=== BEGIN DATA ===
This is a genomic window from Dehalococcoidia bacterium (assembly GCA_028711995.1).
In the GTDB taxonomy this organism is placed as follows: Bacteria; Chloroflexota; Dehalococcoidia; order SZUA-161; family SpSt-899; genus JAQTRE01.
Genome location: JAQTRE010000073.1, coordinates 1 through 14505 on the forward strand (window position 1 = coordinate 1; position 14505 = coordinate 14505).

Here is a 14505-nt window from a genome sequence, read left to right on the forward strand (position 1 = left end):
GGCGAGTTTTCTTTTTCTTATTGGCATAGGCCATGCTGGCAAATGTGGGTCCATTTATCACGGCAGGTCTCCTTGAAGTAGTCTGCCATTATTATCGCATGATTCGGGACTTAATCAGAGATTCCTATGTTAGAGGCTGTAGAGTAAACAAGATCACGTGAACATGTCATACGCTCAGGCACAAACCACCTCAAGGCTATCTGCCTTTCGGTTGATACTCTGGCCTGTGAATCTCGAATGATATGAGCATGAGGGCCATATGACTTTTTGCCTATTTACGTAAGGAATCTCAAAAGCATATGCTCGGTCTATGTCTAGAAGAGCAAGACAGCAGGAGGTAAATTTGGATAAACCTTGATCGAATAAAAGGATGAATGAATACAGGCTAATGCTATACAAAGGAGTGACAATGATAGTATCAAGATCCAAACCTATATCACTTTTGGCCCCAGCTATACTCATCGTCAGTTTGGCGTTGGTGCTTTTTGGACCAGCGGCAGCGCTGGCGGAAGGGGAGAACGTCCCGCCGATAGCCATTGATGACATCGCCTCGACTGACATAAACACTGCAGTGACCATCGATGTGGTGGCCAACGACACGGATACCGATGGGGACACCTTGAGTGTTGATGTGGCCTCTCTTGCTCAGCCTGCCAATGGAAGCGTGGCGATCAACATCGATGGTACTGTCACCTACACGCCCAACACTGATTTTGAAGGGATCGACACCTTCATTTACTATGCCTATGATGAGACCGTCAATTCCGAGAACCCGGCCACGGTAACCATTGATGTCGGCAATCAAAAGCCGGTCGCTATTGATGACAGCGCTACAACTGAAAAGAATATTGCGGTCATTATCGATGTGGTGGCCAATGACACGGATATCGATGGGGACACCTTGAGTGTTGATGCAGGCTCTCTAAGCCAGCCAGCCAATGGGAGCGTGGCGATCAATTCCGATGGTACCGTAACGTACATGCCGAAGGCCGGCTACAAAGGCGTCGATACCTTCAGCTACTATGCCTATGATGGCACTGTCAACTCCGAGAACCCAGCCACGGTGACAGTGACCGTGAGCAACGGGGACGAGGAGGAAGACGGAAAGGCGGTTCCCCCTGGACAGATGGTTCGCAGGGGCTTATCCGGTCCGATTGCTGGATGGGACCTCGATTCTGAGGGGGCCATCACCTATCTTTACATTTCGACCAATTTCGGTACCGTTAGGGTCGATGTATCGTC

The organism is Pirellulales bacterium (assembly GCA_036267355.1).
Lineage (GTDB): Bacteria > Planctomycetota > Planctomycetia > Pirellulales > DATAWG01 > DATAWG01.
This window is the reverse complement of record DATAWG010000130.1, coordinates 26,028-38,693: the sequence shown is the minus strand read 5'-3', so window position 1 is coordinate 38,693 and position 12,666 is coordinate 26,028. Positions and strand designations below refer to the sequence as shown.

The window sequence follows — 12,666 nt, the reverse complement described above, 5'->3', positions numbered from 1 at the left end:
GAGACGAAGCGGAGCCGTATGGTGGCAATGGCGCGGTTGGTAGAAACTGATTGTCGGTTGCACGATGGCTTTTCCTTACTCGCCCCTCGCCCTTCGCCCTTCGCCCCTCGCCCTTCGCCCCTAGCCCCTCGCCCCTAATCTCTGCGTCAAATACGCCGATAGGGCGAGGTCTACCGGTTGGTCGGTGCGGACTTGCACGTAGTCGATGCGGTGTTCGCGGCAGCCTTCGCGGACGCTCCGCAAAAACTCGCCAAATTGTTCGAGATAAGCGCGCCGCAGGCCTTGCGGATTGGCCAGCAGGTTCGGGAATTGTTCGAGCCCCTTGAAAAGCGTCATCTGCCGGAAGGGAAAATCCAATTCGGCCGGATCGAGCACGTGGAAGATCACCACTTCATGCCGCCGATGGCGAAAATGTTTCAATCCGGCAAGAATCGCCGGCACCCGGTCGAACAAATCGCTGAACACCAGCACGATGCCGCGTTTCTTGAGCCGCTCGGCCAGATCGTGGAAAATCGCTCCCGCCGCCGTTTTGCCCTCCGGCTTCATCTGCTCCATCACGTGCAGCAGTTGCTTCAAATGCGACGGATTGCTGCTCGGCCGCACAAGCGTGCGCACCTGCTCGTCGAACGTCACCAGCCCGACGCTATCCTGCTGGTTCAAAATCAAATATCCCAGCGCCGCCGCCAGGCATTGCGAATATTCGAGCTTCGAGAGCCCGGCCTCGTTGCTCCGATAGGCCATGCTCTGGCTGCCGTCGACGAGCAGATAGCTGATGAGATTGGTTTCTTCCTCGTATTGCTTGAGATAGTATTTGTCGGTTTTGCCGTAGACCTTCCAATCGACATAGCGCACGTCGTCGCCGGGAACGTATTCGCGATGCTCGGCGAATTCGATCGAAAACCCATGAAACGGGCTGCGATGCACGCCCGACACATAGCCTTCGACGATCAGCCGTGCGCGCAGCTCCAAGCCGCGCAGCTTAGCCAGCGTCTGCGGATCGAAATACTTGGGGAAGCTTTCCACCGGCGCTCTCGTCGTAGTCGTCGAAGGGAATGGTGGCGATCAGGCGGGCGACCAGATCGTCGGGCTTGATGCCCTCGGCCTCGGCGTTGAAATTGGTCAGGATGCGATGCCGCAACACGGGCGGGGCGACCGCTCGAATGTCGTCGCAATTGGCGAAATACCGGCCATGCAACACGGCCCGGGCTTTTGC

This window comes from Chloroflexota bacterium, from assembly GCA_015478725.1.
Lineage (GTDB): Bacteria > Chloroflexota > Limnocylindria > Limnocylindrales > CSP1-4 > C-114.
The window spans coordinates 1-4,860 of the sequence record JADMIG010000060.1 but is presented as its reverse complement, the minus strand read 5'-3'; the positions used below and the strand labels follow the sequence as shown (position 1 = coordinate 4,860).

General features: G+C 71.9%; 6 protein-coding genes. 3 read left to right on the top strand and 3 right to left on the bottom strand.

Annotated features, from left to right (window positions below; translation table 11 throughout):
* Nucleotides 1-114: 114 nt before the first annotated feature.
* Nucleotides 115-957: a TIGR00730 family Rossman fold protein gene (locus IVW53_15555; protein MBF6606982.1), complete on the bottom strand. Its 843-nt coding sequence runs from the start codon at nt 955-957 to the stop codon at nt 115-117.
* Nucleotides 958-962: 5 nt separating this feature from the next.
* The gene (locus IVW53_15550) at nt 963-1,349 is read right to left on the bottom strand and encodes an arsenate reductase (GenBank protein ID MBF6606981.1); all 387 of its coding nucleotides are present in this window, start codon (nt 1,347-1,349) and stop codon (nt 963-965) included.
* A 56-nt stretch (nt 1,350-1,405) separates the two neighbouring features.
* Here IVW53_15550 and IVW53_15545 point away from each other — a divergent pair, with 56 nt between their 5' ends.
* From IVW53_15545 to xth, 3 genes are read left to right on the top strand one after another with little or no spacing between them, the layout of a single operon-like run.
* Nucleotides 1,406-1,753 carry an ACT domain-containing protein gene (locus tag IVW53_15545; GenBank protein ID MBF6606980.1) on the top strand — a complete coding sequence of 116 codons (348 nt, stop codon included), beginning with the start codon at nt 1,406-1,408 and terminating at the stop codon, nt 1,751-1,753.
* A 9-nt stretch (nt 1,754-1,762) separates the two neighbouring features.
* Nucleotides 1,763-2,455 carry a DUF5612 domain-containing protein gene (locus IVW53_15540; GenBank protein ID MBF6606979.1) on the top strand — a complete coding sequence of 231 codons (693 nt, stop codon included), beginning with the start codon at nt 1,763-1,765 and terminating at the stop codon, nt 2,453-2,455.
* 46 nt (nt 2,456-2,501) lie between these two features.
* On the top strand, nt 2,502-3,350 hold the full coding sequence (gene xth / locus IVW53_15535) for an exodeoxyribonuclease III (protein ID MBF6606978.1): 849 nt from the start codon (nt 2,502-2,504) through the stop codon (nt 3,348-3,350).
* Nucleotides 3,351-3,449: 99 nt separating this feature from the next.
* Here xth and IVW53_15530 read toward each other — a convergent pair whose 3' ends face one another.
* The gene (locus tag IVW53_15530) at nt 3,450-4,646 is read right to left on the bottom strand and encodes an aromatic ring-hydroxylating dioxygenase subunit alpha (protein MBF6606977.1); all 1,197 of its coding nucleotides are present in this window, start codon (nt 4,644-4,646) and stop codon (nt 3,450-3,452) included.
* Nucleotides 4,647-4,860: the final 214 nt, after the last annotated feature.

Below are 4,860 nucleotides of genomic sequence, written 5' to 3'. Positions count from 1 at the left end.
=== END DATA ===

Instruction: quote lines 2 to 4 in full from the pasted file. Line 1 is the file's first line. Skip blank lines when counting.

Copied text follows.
In the GTDB taxonomy this organism is placed as follows: Bacteria; Chloroflexota; Dehalococcoidia; order SZUA-161; family SpSt-899; genus JAQTRE01.
Genome location: JAQTRE010000073.1, coordinates 1 through 14505 on the forward strand (window position 1 = coordinate 1; position 14505 = coordinate 14505).

Here is a 14505-nt window from a genome sequence, read left to right on the forward strand (position 1 = left end):